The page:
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Front Page » June 7, 2007 » Bridal Focus » Tuxedo Time
Published 2,605 days ago

Tuxedo Time


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Jann Guptill stands by one of the tuxedos she offers for rent in her store, Mrs. Guppy's at 42 East Main in Price.

It's time to get married. And for guys that means donning something they hardly ever wear.

A tuxedo.

Some men love; many hate it. Most ask how that tradtion of wearing a "monkey suit" ever came to be. How did this thing in a traditional black and white form ever get to be the dress for weddings?

The tuxedo has a long and distinguished history. While no one knows for sure, there are several theories about how tuxedos came to be. However most experts credit a man named Pierre Lorillard IV as the person who came up with the idea.

Pierre Lorillard was a wealthy tobacco merchant in the 1800's.He lived near New York City in a place called Tuxedo Park.

The land was originally called P'tauk-seet-tough, named after the tribal chief and meaning "home of the bear." The town's founders kept the phonetics of the name and christened the area Tuxedo Park.

The family socialized with the highest sociatel classes and Pierre Lorillard helped establish Tuxedo Park as an outdoors destination for the elite.

Many large and elegant homes were constructed in a walled area for high class families. Tuxedo Park evolved into a ritzy area that included many of the country's rich and well known people.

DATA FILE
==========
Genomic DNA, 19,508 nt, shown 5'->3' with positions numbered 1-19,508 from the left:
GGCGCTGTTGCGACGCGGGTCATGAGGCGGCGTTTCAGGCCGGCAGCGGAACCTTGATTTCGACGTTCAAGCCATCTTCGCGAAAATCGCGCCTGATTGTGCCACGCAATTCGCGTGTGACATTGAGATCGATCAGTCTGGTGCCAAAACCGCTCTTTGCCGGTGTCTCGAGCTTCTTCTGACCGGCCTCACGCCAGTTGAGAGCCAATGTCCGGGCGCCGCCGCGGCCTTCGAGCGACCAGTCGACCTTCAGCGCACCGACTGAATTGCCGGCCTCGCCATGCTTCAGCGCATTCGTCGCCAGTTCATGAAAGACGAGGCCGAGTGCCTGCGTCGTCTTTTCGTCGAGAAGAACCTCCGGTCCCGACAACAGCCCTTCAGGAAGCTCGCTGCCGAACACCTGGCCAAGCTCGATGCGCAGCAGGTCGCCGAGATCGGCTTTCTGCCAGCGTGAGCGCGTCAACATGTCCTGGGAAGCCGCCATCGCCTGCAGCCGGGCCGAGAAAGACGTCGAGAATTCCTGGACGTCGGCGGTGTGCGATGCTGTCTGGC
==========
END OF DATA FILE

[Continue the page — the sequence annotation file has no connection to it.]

With that growth an extravagant social scene soon followed.

Consequently Tuxedo Park's residents established their own social circle called the Tuxedo Club.

The club's first Autumn Ball was held in the fall of 1886. At the time, men's formal wear consisted of a long tailcoat and white tie. Pierre Lorillard, however, decided that something should be different for the very rich community. He commissioned a modified "tailless" black jacket to wear to the ball.He may have been trying to copy what the tailor to England's Prince of Wales had done to some jackets he had seen. It may also be that he looked at the red formal fox hunting jackets of the time and decided that would be a better style for the events of the time. Regardless of what he thought the departure from tradition was huge. However, before wearing one to the ball, he changed his mind. But his son, probably a rebel like many teenagers are in every age, along with several of his friends, did wear the short jacket to the autumn affair. Despite the departure, the short jacket was instantly admired as a striking fashion statement rather than ridiculed as a poor choice of clothing.

Pierre Lorillard's short jacket, worn by his son and friends, was soon duplicated. The next year at the Dress Circle of New York's Metropolitan Opera, men were let into the event wearing the short jackets and the success of this new fashion was confirmed. The "tuxedo," so named after the town of its founding, thus went from what some at the time called a fad to what is today timeless classic dress for men.

The tuxedo is a standard in American formal wear. Today it is a common symbol of celebration for men of any and all levels of society. There are few places it is not accepted as the standard attire for formal affairs and almost always the choice for weddings, galas, balls, formals, and high school proms.